Media Matters catches Pat Michaels in an outrageous bit of quote mining:
MICHAELS: Well, it’s an exaggeration. Global warming is a very real thing. People have something to do with it in the last several decades of the 20th century. But what people do on this issue is they exaggerate it. I have a quote from [Gore], from Grist magazine recently.
He said, “I believe it’s appropriate to have an over-representation of factual presentations on how dangerous it is.”
MICHAELS: He says it’s appropriate to over-represent the danger on this issue. You have to realize what he said and take that as you see this movie.
No, Gore did not say it was appropriate to over-represent the danger. Michaels has taken the quote out of context. Gore was answering a question about what the right mix is between talking about the dangers of global warming vs the solutions to it, and saying that you have to get people to recognize that there is a problem before you can talk about solutions.
Read the question and answer:
Q.: There’s a lot of debate right now over the best way to communicate about global warming and get people motivated. Do you scare people or give them hope? What’s the right mix?
A. [Gore]: I think the answer to that depends on where your audience’s head is. In the United States of America, unfortunately we still live in a bubble of unreality. And the Category 5 denial is an enormous obstacle to any discussion of solutions. Nobody is interested in solutions if they don’t think there’s a problem. Given that starting point, I believe it is appropriate to have an over-representation of factual presentations on how dangerous it is, as a predicate for opening up the audience to listen to what the solutions are, and how hopeful it is that we are going to solve this crisis.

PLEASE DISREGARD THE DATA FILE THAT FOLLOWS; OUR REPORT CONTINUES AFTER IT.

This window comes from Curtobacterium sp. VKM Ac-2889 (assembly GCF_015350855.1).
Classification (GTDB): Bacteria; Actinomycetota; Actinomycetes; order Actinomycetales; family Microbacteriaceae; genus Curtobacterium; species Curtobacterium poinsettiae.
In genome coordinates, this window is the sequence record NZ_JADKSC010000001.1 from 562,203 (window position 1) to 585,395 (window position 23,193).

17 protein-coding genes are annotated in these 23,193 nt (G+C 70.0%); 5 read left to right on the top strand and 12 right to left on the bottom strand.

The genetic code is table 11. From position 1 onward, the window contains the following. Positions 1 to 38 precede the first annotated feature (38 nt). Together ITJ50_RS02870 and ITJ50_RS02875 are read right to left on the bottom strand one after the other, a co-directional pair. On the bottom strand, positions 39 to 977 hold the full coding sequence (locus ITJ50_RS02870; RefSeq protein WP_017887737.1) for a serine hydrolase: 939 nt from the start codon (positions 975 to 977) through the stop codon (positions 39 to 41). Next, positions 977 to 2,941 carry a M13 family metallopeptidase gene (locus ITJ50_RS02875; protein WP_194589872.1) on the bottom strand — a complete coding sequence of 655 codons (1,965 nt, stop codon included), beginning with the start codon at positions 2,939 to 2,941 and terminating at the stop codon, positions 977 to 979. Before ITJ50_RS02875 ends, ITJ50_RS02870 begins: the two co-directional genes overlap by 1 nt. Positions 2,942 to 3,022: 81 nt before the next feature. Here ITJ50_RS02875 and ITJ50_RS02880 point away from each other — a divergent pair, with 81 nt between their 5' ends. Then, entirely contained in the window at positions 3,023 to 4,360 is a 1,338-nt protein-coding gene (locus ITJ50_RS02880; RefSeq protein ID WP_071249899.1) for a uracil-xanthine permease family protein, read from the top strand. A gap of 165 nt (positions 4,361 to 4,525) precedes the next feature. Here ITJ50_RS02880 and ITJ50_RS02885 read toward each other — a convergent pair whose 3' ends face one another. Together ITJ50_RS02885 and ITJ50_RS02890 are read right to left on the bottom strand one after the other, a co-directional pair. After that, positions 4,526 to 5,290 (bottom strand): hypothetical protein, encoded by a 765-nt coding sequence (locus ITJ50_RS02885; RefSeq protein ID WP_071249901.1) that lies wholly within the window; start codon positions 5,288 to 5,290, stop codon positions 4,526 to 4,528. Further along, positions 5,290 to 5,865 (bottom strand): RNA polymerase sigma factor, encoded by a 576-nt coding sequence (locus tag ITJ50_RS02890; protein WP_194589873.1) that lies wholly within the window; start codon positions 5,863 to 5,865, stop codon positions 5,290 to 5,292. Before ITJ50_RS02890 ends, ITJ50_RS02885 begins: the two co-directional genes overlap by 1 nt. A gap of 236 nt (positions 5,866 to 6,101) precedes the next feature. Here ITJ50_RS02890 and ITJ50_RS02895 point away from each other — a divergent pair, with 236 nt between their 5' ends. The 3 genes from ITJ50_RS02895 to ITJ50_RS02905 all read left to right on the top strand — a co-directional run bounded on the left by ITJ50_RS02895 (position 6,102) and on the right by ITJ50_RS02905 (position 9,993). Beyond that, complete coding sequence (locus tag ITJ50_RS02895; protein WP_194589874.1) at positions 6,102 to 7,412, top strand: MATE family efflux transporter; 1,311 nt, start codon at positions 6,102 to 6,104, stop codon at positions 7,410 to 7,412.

Over time that mix will change. As the country comes to more accept the reality of the crisis, there’s going to be much more receptivity to a full-blown discussion of the solutions.
Pat Michaels is smart enough to have read the interview and understood what Gore was saying. Michaels’ conduct was plainly dishonest. David Roberts, whose interview Michaels quote mined comments here. And if you haven’t seen it before, check out the almighty whopper Michaels told Congress in 1998.